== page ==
REDD+ Reducing Emissions from Deforestation and Forest Degradation

Uganda becomes the first African country to submit REDD+ results to the UNFCCC


Uganda has become the first African country to submit REDD+ results to the United Nations Framework Convention on Climate Change (UNFCCC), paving the way to potential results-based payments. In its recent submission of the REDD+ Technical Annex to the biennial update report (BUR), a reporting requirement for results-based payments, Uganda submitted Emission Reductions of 8 million tCO2 for 2016-2017.


Uganda’s commitment to protect its forests

Uganda’s lush tropical jungles, rainforests, savannahs, lakes and rivers are home to an astonishing array of biodiversity. In addition to supporting wildlife, so vital for the country's future heritage and tourist industry, Uganda's forest resources are an essential foundation for the livelihoods of forest-dependent communities. However, these valuable forest resources are disappearing rapidly.

In 2013, to protect Uganda’s forests, the Government of Uganda launched its own REDD+ Programme, demonstrating its commitment to reducing emissions from deforestation and forest degradation.

In 2017, the country submitted its first Forest Reference Emission Level (FREL) of historical average emissions from deforestation for the period 2000 to 2015. Following this submission, the Government decided to assess the country’s performance in reducing emissions for the period 2015-2017 and to further improve estimates of forest change and associated emission factors by forest type. The inclusion of a number of additional carbon pools was also further explored, as recommended by the UNFCCC’s Technical Assessment of the Forest Reference Level.

Through financial support from both the UN-REDD Programme and from the World Bank’s Forest Carbon Partnership Facility (FCPF) over the last five years, FAO’s National Forest Monitoring team has provided technical support to Uganda’s National Forestry Authority (NFA) and Forest Sector Support Department (FSSD). The aim of the technical support has been to strengthen and enhance the country’s national forest monitoring system (NFMS) and to enable Ugandan counterparts to more readily monitor progress on slowing the rate of deforestation.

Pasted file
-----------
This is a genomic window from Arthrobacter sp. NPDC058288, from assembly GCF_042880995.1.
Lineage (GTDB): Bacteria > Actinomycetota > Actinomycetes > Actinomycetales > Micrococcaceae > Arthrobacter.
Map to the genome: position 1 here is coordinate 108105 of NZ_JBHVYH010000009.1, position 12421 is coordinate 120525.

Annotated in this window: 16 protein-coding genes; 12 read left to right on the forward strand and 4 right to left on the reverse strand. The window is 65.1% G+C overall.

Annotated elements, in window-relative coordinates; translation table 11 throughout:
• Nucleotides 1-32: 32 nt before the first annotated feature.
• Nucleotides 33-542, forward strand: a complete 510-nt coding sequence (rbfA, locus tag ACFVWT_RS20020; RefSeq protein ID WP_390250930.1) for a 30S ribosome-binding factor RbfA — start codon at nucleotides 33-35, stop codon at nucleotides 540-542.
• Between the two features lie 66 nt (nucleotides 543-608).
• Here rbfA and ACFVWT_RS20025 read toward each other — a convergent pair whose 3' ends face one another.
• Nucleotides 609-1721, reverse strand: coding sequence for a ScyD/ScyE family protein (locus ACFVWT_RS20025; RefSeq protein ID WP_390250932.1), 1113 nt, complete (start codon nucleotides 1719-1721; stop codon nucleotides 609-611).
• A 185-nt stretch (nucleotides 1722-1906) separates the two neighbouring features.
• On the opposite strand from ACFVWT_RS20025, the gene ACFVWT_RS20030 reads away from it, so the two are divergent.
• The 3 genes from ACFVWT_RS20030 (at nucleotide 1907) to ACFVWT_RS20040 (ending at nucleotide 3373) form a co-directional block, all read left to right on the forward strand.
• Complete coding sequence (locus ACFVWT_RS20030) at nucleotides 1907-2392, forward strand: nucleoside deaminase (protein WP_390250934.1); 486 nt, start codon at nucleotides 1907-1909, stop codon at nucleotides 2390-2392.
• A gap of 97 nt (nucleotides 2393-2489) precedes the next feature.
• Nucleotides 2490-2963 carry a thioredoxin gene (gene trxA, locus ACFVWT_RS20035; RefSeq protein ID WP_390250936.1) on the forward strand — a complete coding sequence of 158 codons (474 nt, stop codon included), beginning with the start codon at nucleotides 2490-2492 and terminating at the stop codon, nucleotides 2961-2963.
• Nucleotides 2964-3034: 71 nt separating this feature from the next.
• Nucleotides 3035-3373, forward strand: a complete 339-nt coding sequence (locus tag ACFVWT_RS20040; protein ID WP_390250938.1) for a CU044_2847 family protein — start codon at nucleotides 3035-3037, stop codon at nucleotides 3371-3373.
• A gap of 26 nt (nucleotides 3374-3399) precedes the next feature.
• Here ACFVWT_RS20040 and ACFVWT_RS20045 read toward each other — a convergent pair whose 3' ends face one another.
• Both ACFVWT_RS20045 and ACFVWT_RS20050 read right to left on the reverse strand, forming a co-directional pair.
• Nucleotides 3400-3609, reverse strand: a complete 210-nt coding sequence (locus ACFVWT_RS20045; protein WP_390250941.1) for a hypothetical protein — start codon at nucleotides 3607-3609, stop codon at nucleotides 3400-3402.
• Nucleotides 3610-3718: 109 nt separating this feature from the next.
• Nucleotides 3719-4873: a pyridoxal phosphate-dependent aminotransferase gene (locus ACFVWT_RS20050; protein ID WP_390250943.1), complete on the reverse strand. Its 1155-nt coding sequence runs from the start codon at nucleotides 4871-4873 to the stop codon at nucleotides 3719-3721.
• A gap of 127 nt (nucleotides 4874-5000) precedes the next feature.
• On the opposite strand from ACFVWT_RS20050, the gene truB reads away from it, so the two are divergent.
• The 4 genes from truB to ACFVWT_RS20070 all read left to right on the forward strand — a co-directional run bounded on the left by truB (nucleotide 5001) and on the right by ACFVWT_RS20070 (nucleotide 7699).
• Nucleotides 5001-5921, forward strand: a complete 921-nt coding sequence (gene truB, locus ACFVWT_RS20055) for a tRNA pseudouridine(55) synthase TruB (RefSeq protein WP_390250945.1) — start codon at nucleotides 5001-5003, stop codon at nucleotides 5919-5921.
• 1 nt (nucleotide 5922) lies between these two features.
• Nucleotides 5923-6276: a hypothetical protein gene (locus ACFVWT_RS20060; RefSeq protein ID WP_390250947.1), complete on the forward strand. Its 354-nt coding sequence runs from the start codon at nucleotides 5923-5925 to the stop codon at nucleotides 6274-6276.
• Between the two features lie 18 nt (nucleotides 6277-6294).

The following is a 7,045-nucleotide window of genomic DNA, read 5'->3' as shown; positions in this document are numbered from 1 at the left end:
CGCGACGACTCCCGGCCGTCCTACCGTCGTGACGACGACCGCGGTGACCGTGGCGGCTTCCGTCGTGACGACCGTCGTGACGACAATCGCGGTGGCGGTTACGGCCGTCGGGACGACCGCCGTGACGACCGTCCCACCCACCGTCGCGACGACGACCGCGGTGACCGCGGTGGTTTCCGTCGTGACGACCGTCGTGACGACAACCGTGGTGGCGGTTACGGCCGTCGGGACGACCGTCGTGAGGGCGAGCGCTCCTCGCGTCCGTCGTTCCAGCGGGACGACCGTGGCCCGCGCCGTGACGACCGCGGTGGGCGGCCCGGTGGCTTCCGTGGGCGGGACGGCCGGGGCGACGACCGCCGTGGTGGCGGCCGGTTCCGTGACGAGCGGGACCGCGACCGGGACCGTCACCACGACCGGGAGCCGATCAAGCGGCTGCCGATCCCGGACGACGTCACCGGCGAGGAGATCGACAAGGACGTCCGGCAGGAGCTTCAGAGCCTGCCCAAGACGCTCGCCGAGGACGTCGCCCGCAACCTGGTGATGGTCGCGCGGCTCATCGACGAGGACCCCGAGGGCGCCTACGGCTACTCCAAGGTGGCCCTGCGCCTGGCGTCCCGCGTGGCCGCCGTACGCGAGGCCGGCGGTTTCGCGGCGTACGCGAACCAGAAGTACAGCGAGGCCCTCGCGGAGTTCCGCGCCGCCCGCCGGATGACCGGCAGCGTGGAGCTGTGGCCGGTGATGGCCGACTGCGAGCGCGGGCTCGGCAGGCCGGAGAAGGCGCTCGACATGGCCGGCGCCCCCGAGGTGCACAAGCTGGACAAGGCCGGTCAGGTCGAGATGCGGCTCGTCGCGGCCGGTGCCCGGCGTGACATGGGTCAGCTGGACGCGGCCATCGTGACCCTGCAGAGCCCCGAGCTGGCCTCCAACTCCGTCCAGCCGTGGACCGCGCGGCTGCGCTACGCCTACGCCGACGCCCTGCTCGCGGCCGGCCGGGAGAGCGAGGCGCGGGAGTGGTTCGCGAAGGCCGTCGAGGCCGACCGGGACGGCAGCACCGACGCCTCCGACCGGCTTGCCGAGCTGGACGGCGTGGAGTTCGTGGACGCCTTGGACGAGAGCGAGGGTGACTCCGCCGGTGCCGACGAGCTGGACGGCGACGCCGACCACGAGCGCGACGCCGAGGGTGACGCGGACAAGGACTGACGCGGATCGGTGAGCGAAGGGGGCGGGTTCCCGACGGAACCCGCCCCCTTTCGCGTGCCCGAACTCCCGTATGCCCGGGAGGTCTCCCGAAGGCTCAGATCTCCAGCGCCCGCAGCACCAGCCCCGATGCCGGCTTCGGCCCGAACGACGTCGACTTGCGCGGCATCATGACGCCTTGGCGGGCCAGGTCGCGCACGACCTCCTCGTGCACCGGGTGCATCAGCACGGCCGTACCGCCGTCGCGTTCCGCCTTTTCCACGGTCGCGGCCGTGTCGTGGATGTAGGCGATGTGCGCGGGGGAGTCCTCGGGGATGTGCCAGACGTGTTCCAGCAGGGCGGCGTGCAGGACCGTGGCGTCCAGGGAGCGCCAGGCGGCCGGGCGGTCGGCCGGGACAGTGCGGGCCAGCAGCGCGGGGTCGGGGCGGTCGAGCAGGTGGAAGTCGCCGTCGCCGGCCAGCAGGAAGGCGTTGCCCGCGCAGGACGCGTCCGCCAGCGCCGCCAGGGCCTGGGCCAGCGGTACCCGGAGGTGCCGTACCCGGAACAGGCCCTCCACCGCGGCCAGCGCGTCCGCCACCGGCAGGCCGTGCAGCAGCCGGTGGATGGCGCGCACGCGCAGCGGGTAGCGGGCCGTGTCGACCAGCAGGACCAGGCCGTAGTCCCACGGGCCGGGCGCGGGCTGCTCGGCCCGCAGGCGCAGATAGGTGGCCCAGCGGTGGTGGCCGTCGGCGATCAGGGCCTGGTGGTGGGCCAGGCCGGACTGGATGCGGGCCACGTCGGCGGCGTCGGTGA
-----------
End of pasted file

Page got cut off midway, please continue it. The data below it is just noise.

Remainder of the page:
The institutionalization of an NFMS in Uganda has been designed to ensure that the Ministry of Water and Environment, the National Forest Authority and other related institutions responsible for the Ugandan forest estate have the capacity to measure and report forest-related carbon emissions by activity and in a transparent and verifiable manner.

Under a recently completed FCPF-financed REDD+ readiness grant, FAO supported the completion of a National Forest Inventory (NFI) (adding deadwood to the data collected) as well as updates to activity data on forest cover change using Open Foris SEPAL, and strengthening technical capacities in the inventory and GIS teams. The activity data allowed Uganda to assess the country’s performance in reducing emissions for the most recent period 2015-2017.

The results of the assessment have also indicated that nationally, deforestation was reduced from an average of 50,147 ha/year over the 15-year reference period (2000-2015) to 28,095 ha/year over the 2-year results period (2015-2017).


Additional data gathered

Over the last two years, the NFI resulted in trees and environmental variables being measured in more than 400 sample units across the country, covering approximately 230 ha of protected forests and land and 270 ha of areas outside of the forest land. NFI data has been centralized within the established data management system, further aiding NFMS institutionalization. A Geographic Information System (GIS) unit of the National Forest Authority has been trained on activity data estimations and a 2017 Land Use and Land Cover map has been created, allowing the country to develop area estimates at country level for tropical high forest (well stocked and low stocked), broadleaf and coniferous plantations, woodland (in and out of protected areas) and non-forested areas.  Emission factors have been updated thanks to inventory data captured in previously inaccessible locations. Combining the emission factors and the activity data from this most recent period allows us to better understand the rate of emissions due to forest loss over the period of interest.


First of the many

Uganda’s submission represents a crucial step in the REDD+ journey of the continent. In Africa, achieving REDD+ results is often overshadowed by other development priorities, with agriculture, mining, energy and forestry sectors all driving deforestation. The planning and implementation of REDD+ activities frequently compete with the realities of poverty in rural communities, where people rely on activities such as shifting cultivation and resource extraction to survive. The recently published FAO’s Global Forest Resources Assessment 2020 (FRA 2020) provides clear numbers. According to the report, Africa had the largest annual rate of net forest loss in 2010–2020, at 3.9 million ha. The rate of net forest loss has also increased in Africa in each of the three decades since 1990.

Therefore, supporting African countries through all of the three phases of REDD+ – readiness, implementation and result-based actions –, by providing tools and analysis of how to design, implement and measure the results of REDD+ action is key to reversing these trends and to positioning Africa as the forest champion of the next decade.



Useful links:

FAO’s Global Forest Resources Assessment 2020 Key findings:

Mapping Uganda's Forests:

Mapping forest degradation using remote sensing data in Uganda:

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